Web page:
Further evidence today from the BBC on the influence of advertising on children. Regular Cru-blog readership will be aware of my on-going enthusiasm for a ban on advertising aimed at the under-12s in the UK. On the basis that they're too young to understand the difference between what an advertiser tells them: "you must have a doll with her own make-up bag and beauty equipment" and what a teacher or adult tells them: "you must look both ways before crossing roads". As Adbusters like to periodically remind us - the average American teenager sees 100,000 alcohol advertsisements before reaching the legal drinking age (point taken - these are not necessarily aimed at children, although I think some alcopops ones do appear to be). Compare this with, at best, a few hours of education about the risks of alcohol and drugs and smoking. Net result: they don't stand a chance.
And in answer to the most popular counter-arguements on the subject...
1) It would hurt the economy.
It might be bad for the advertising industry, true. But it would probably be great news for places like the early learning centre which sell educational toys. It might be bad for the bigger chains, like McDonalds, but it would be good for smaller family-run restaurants. And the loss to chains like McDonalds would be partly recouped by the reduced cost to them of advertising. And if kids demanded less stuff from their parents, the parents would have more money to save or to spend on other things. And even if netting all these factors off it did hurt the economy a little, who is to say it wouldn't be worth it?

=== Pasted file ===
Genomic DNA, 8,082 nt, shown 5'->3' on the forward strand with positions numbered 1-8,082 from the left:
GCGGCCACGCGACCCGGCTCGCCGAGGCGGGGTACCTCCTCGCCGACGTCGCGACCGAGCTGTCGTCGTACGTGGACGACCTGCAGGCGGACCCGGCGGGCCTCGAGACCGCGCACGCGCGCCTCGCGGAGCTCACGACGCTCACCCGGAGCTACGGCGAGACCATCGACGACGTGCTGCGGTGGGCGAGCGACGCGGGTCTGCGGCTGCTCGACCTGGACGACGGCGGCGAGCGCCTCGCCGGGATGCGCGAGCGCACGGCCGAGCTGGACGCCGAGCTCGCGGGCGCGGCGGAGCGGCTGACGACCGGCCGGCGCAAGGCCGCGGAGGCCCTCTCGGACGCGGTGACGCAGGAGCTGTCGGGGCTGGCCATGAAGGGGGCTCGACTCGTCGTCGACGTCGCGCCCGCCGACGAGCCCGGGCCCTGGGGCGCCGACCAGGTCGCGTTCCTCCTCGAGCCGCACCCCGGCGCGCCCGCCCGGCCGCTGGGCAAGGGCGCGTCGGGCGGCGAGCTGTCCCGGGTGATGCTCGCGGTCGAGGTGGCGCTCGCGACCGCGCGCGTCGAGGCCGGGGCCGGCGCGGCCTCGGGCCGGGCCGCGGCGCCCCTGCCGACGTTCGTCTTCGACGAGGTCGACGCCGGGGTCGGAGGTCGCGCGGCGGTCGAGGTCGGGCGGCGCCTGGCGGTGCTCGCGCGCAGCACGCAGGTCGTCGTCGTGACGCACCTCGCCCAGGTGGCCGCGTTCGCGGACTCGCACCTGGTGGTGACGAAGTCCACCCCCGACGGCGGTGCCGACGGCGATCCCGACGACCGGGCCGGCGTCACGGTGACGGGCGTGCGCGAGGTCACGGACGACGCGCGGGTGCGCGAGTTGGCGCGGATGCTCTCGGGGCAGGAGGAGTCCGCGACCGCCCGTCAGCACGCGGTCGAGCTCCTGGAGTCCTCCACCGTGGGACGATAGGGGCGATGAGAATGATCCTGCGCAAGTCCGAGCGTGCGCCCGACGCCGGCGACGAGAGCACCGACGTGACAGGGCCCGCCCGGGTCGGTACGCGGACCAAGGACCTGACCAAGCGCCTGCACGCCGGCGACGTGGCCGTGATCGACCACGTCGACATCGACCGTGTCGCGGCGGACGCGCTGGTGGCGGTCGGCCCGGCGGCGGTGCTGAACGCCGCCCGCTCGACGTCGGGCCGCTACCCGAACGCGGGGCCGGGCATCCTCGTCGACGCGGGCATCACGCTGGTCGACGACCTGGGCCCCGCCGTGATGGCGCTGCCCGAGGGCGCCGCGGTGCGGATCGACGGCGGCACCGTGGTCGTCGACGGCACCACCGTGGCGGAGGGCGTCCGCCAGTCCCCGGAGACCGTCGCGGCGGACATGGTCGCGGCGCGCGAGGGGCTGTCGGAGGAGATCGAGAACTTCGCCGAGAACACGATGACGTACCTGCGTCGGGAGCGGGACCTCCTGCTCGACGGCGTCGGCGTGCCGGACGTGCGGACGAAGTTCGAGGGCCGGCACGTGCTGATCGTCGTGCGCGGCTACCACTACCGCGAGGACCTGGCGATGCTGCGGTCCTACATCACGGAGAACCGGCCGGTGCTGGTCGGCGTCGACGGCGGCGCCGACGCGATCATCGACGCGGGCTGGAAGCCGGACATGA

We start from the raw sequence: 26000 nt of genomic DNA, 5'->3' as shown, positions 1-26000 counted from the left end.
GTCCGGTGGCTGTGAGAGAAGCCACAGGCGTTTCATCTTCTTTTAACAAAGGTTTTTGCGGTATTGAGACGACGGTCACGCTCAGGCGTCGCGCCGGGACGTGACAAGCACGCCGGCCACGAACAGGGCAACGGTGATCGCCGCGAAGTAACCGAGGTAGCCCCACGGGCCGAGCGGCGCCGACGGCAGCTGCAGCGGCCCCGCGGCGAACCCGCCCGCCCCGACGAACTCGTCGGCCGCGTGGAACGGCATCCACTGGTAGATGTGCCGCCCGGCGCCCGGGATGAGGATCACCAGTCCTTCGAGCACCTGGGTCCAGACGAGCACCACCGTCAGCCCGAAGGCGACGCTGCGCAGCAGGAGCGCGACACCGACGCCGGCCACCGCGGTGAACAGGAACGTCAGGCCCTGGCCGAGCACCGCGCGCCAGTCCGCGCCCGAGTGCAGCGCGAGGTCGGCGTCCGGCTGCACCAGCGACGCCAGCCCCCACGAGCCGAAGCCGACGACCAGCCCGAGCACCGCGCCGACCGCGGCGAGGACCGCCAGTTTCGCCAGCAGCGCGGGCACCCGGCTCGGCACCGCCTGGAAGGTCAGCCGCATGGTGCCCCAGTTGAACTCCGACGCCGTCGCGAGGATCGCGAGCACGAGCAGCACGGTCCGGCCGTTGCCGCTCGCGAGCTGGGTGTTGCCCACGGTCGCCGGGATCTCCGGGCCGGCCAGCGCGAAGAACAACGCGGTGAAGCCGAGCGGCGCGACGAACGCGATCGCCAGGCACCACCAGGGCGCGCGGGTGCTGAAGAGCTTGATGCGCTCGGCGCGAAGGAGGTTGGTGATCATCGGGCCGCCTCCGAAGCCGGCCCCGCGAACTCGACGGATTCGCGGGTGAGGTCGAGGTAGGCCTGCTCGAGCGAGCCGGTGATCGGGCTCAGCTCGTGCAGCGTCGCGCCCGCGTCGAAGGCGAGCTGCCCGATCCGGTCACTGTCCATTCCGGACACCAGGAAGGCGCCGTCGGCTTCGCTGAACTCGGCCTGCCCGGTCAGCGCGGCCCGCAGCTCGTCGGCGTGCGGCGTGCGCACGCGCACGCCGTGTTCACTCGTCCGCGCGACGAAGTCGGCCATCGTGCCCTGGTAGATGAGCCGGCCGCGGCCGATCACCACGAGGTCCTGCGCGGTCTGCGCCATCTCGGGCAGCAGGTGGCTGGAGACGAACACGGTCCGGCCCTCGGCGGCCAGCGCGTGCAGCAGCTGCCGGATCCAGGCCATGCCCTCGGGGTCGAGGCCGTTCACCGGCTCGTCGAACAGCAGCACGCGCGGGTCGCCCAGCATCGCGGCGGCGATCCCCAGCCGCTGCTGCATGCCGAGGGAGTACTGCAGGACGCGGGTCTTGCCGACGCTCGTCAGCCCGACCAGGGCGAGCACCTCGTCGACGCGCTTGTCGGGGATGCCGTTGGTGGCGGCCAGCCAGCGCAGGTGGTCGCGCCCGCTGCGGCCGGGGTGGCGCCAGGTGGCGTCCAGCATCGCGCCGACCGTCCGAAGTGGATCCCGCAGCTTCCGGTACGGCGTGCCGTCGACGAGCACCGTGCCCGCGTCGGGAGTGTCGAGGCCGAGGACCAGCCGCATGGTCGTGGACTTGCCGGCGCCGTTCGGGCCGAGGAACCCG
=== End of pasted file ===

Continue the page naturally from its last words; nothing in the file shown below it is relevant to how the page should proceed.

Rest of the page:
2) Why can't we give people free choice?
In order for people to effectively exercise free choice they need balanced unbiased information on the situation. Children can make their own choice about advertising once they are old enough to recognise it as such and understand what that means and what views it therefore represents. Personally I think 12 is a pretty low estimate of the age at which that is possible. We don't let kids drink or smoke at that age. So why should we allow them to be bombarded with messages advocating unhealthy and addictive lifestyles?
3) What about the sports, public transport, etc that is partially funded by advertising?
There's a reason why advertisers are prepared to pay for good advertising slots. Because it brings in more money than it costs. We shouldn't be running out sports facilities or our public transport on money donated by corporations alone. The next step is advertising in schools (already happpening in the US - see these horror stories) and a slippery slope to advertisers being involved on decisions about what to sell in school tuck shops (to the point of guaranteeing certain levels of sales to the pop manufacturers) and what to put on the curriculum . Eventually the corporations would run our education system. Is that what we want?
...oh and by the way - today is Buy Nothing Day. Why not see how hard you find it to go 24 hours without buying anything. Pretty hard huh? And if it goes well the next event in the anti-consumerist, anti-media diary is TV turn-off week in April.